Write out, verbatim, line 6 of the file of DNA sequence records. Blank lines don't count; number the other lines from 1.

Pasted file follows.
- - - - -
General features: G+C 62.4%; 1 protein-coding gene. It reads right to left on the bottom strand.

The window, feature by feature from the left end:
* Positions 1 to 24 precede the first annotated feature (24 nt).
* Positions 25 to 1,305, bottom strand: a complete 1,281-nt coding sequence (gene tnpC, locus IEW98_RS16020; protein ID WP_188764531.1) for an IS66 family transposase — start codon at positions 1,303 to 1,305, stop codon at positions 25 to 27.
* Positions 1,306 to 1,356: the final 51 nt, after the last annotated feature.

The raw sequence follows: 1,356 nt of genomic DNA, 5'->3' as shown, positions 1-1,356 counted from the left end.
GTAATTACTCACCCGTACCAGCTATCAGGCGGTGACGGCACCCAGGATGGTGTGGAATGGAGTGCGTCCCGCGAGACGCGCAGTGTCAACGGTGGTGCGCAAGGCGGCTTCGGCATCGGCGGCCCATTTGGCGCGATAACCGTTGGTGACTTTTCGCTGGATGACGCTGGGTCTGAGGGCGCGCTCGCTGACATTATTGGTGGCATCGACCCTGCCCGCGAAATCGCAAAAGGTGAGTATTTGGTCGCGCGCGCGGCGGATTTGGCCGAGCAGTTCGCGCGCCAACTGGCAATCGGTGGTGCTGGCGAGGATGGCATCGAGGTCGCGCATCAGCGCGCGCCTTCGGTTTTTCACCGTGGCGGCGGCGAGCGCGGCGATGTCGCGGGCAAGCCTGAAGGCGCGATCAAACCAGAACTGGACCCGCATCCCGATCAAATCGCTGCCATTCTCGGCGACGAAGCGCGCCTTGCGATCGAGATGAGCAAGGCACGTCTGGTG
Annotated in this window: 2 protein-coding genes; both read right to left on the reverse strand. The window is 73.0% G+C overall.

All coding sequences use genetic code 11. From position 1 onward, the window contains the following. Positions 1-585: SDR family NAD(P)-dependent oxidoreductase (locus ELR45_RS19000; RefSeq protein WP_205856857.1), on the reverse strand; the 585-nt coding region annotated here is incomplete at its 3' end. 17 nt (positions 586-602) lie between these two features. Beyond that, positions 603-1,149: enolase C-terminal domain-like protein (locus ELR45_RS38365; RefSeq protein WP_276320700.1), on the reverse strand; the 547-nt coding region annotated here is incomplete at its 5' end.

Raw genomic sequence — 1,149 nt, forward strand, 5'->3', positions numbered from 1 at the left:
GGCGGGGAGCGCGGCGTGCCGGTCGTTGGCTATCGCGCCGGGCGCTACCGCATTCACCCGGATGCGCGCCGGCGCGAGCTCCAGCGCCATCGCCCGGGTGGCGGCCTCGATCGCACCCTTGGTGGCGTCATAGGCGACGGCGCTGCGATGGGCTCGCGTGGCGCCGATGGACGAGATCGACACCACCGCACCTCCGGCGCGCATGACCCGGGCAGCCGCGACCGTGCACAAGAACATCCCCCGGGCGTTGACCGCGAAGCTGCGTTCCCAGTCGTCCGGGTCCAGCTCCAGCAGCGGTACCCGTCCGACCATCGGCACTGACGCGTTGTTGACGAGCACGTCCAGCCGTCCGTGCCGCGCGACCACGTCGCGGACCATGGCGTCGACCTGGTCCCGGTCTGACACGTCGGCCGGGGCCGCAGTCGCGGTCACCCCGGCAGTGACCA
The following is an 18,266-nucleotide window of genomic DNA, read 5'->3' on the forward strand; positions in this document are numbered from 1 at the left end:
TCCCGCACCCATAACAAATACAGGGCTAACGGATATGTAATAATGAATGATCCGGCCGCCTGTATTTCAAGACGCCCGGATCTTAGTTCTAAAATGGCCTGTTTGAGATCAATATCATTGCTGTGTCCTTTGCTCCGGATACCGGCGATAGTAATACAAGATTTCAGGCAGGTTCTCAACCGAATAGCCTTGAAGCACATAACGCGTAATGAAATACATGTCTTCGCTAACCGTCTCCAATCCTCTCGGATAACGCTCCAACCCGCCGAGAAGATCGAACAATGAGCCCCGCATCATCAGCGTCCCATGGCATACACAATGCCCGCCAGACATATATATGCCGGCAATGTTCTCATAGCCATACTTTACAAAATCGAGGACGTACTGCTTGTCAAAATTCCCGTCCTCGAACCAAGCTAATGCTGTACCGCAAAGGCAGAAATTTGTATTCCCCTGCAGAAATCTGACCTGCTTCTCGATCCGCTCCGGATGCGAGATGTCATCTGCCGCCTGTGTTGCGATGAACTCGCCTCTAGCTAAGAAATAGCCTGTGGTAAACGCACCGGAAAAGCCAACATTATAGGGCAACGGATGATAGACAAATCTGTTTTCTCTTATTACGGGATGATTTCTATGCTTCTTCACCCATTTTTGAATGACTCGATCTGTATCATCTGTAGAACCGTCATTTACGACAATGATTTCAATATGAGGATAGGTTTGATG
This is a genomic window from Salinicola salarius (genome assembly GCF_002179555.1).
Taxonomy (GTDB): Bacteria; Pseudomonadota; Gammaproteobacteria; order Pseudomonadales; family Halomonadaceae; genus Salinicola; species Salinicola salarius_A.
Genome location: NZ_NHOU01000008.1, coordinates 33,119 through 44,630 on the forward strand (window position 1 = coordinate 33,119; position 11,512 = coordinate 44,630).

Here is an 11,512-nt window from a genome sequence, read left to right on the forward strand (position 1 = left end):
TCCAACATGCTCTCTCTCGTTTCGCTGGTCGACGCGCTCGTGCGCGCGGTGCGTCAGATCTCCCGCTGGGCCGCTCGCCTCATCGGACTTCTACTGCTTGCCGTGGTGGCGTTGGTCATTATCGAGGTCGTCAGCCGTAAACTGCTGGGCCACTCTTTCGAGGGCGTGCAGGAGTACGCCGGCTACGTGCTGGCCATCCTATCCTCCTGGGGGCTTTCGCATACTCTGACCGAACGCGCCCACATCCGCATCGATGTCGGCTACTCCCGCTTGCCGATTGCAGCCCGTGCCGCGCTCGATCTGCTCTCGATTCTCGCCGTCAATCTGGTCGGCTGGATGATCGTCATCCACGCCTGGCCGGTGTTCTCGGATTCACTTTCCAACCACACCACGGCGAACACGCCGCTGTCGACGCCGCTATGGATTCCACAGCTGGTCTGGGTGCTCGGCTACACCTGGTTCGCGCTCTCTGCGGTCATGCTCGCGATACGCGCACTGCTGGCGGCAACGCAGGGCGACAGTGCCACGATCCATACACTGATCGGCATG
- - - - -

The raw sequence follows: 1,356 nt of genomic DNA, 5'->3' as shown, positions 1-1,356 counted from the left end.